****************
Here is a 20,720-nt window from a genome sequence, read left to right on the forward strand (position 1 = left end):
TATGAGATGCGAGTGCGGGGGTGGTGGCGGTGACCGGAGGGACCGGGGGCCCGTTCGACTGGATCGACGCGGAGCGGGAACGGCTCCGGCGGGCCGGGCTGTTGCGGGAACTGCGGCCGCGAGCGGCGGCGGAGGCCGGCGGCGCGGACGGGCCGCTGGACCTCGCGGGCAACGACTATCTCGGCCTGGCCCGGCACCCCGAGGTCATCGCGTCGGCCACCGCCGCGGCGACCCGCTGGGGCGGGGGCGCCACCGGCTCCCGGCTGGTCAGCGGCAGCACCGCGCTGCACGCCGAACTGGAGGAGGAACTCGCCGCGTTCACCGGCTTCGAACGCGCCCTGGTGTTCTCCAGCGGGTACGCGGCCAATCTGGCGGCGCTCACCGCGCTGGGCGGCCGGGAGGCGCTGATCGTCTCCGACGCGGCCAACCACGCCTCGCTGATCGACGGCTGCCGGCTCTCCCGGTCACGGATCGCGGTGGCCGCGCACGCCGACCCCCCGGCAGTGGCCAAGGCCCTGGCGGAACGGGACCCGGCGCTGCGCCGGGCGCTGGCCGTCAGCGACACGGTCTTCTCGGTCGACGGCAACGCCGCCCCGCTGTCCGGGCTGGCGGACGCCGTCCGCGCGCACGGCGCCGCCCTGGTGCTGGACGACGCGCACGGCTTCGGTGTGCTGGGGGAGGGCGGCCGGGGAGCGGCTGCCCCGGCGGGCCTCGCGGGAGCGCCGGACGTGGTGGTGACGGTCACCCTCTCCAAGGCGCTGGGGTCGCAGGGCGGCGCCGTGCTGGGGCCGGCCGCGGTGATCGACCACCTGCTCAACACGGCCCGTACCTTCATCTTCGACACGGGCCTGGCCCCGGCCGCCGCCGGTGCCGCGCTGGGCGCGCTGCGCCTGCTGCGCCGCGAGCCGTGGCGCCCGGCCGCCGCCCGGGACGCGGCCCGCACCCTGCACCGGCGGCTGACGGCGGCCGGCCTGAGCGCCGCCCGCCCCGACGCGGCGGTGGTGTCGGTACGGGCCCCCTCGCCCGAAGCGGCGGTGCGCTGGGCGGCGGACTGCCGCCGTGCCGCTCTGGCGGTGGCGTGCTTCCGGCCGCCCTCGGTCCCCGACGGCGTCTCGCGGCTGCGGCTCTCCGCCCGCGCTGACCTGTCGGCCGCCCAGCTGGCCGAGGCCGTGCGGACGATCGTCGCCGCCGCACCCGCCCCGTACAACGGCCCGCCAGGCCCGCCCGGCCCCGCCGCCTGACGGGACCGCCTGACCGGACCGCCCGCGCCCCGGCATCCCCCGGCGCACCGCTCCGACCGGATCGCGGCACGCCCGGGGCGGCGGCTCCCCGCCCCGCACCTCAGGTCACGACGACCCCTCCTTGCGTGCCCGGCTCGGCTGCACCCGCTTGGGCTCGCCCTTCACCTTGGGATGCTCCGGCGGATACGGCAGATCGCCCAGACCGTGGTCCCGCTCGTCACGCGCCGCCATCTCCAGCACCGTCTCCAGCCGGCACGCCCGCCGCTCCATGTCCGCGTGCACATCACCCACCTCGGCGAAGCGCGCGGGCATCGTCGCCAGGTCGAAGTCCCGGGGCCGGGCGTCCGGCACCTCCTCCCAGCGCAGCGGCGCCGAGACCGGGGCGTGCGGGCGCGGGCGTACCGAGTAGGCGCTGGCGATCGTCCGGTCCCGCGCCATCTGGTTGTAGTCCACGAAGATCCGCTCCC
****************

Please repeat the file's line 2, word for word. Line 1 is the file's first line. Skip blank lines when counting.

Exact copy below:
TATGAGATGCGAGTGCGGGGGTGGTGGCGGTGACCGGAGGGACCGGGGGCCCGTTCGACTGGATCGACGCGGAGCGGGAACGGCTCCGGCGGGCCGGGCTGTTGCGGGAACTGCGGCCGCGAGCGGCGGCGGAGGCCGGCGGCGCGGACGGGCCGCTGGACCTCGCGGGCAACGACTATCTCGGCCTGGCCCGGCACCCCGAGGTCATCGCGTCGGCCACCGCCGCGGCGACCCGCTGGGGCGGGGGCGCCACCGGCTCCCGGCTGGTCAGCGGCAGCACCGCGCTGCACGCCGAACTGGAGGAGGAACTCGCCGCGTTCACCGGCTTCGAACGCGCCCTGGTGTTCTCCAGCGGGTACGCGGCCAATCTGGCGGCGCTCACCGCGCTGGGCGGCCGGGAGGCGCTGATCGTCTCCGACGCGGCCAACCACGCCTCGCTGATCGACGGCTGCCGGCTCTCCCGGTCACGGATCGCGGTGGCCGCGCACGCCGACCCCCCGGCAGTGGCCAAGGCCCTGGCGGAACGGGACCCGGCGCTGCGCCGGGCGCTGGCCGTCAGCGACACGGTCTTCTCGGTCGACGGCAACGCCGCCCCGCTGTCCGGGCTGGCGGACGCCGTCCGCGCGCACGGCGCCGCCCTGGTGCTGGACGACGCGCACGGCTTCGGTGTGCTGGGGGAGGGCGGCCGGGGAGCGGCTGCCCCGGCGGGCCTCGCGGGAGCGCCGGACGTGGTGGTGACGGTCACCCTCTCCAAGGCGCTGGGGTCGCAGGGCGGCGCCGTGCTGGGGCCGGCCGCGGTGATCGACCACCTGCTCAACACGGCCCGTACCTTCATCTTCGACACGGGCCTGGCCCCGGCCGCCGCCGGTGCCGCGCTGGGCGCGCTGCGCCTGCTGCGCCGCGAGCCGTGGCGCCCGGCCGCCGCCCGGGACGCGGCCCGCACCCTGCACCGGCGGCTGACGGCGGCCGGCCTGAGCGCCGCCCGCCCCGACGCGGCGGTGGTGTCGGTACGGGCCCCCTCGCCCGAAGCGGCGGTGCGCTGGGCGGCGGACTGCCGCCGTGCCGCTCTGGCGGTGGCGTGCTTCCGGCCGCCCTCGGTCCCCGACGGCGTCTCGCGGCTGCGGCTCTCCGCCCGCGCTGACCTGTCGGCCGCCCAGCTGGCCGAGGCCGTGCGGACGATCGTCGCCGCCGCACCCGCCCCGTACAACGGCCCGCCAGGCCCGCCCGGCCCCGCCGCCTGACGGGACCGCCTGACCGGACCGCCCGCGCCCCGGCATCCCCCGGCGCACCGCTCCGACCGGATCGCGGCACGCCCGGGGCGGCGGCTCCCCGCCCCGCACCTCAGGTCACGACGACCCCTCCTTGCGTGCCCGGCTCGGCTGCACCCGCTTGGGCTCGCCCTTCACCTTGGGATGCTCCGGCGGATACGGCAGATCGCCCAGACCGTGGTCCCGCTCGTCACGCGCCGCCATCTCCAGCACCGTCTCCAGCCGGCACGCCCGCCGCTCCATGTCCGCGTGCACATCACCCACCTCGGCGAAGCGCGCGGGCATCGTCGCCAGGTCGAAGTCCCGGGGCCGGGCGTCCGGCACCTCCTCCCAGCGCAGCGGCGCCGAGACCGGGGCGTGCGGGCGCGGGCGTACCGAGTAGGCGCTGGCGATCGTCCGGTCCCGCGCCATCTGGTTGTAGTCCACGAAGATCCGCTCCC